VHS Camcorder app lets you shoot wonderfully awful 1980s-style videos

vhs camcorder app lets you shoot wonderfully awful 1980s style videos
If you thought home videos from the 80s look crap solely because of the inexplicably horrific fashion sense of the people that appear in them, think again.

Sure, the mullet hair-dos, velour shirts, and acid-washed pants certainly don’t help, but they’re crap (also) because of the technology inside the clunky, unwieldy VHS video cameras that shot them. The technology of the time really wasn’t up to it, producing ugly colors, harsh contrast, and an atmosphere of such cheesiness you could almost smell a milk-based dairy product wafting out of the TV’s speaker.

If you’re too young to know just how abysmal home videos used to look, or old enough to want to put yourself through the potentially harrowing experience of reliving the 80s, you might want to check out the new VHS Camcorder app from LA-based Rarevision.

Currently for iOS only and costing $3.99, VHS Camcorder turns your iDevice into the kind of video camera you’ll be really glad isn’t around anymore, yet the quality is so tragically authentic that it opens up the opportunity for some real fun.

Shooting footage that “looks and sounds like video recordings that have been in storage for 30 years,” the app incorporates all that lovely tape noise, static, and tracking distortion familiar to 80s folk who splashed out no small amount of money on those giant VHS babies that promised so much but delivered little.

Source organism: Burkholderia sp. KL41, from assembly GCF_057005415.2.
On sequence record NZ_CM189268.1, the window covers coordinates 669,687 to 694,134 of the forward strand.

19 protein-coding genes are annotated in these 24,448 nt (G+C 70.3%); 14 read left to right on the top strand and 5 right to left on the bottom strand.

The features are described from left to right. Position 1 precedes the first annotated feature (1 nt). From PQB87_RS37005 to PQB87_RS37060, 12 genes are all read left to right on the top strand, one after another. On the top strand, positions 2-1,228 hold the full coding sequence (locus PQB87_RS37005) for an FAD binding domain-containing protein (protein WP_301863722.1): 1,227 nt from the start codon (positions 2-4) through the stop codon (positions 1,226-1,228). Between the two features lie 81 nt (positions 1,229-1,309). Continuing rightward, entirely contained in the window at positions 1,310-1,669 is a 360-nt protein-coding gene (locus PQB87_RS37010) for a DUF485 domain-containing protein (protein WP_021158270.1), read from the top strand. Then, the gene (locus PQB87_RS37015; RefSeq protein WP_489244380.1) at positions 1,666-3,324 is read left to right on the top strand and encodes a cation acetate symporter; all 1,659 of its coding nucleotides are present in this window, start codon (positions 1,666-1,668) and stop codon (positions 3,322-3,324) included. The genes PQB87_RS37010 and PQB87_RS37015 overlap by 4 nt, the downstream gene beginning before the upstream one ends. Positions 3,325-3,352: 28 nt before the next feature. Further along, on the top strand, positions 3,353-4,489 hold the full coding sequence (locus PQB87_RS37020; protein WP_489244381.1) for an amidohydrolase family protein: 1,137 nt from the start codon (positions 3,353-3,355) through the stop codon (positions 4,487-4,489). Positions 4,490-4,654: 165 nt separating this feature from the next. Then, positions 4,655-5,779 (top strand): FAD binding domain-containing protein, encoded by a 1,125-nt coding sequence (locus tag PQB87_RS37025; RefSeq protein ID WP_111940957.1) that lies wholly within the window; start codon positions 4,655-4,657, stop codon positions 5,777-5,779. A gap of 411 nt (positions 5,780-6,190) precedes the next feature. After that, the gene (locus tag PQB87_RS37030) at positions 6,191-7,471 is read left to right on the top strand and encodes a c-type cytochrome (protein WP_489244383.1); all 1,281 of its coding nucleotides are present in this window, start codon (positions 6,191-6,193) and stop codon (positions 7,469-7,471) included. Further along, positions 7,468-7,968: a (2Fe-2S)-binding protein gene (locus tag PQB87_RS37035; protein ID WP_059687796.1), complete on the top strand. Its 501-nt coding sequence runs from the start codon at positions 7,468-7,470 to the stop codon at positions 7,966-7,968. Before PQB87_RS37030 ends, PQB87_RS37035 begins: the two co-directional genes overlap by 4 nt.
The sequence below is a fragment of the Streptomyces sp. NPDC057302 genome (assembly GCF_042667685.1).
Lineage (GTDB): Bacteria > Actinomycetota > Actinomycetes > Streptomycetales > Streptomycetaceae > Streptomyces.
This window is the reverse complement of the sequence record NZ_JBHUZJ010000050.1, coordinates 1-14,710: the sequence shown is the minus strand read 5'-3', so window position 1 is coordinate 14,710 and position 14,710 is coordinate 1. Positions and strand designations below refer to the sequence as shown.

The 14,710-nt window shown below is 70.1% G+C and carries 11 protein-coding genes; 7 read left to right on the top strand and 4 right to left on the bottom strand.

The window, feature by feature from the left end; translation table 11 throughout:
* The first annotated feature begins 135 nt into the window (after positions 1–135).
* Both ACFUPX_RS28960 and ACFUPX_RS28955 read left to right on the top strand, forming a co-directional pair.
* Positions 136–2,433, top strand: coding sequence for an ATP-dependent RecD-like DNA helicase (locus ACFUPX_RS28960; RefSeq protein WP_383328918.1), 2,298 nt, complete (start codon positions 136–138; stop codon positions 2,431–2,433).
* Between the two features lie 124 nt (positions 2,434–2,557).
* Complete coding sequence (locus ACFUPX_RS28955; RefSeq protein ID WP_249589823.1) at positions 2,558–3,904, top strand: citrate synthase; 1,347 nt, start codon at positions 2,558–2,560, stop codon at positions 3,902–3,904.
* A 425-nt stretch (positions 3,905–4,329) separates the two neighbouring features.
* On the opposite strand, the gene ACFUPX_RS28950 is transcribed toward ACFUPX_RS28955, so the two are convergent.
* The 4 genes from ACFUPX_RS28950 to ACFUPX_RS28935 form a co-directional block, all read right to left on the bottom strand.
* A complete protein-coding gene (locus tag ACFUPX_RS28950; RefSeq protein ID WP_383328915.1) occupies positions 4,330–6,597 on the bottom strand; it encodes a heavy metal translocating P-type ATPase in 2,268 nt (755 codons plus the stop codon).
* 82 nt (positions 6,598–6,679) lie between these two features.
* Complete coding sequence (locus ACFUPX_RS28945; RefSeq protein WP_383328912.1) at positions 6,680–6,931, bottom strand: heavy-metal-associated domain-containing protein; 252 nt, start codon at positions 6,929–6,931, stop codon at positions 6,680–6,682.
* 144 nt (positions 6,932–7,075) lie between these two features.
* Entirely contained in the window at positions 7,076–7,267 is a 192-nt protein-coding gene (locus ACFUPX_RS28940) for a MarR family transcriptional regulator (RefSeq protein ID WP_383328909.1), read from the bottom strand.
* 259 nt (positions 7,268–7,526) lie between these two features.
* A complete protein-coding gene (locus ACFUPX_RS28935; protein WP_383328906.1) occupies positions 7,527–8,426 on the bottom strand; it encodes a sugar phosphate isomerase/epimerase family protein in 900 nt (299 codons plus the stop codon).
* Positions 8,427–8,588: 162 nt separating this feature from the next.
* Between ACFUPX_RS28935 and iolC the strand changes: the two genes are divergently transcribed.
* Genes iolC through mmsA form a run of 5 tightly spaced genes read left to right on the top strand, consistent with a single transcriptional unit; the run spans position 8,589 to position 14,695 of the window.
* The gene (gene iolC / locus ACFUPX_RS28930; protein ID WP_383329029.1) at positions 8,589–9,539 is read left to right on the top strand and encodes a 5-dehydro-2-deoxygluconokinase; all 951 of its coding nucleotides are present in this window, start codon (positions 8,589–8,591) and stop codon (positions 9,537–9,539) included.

Features include the ability to degrade the picture for maximum crappiness by dragging your finger around the display or shaking the device,

The developers have even made sure to include that ugly-looking timestamp seen on so many VHS home videos because no one knew how to turn it off. The good news is you can change this one to any date you like, perfect for when you shoot your 1983 period drama with your buddies.

It also includes a widescreen mode, but for a truly authentic VHS production you should really stick with the suitably grim 4:3 mode.

Once you’re happy with the awfulness of your video, you can pollute all your favorite social media sites with it, tricking your friends into thinking you time-traveled to an era you’re probably glad you missed.

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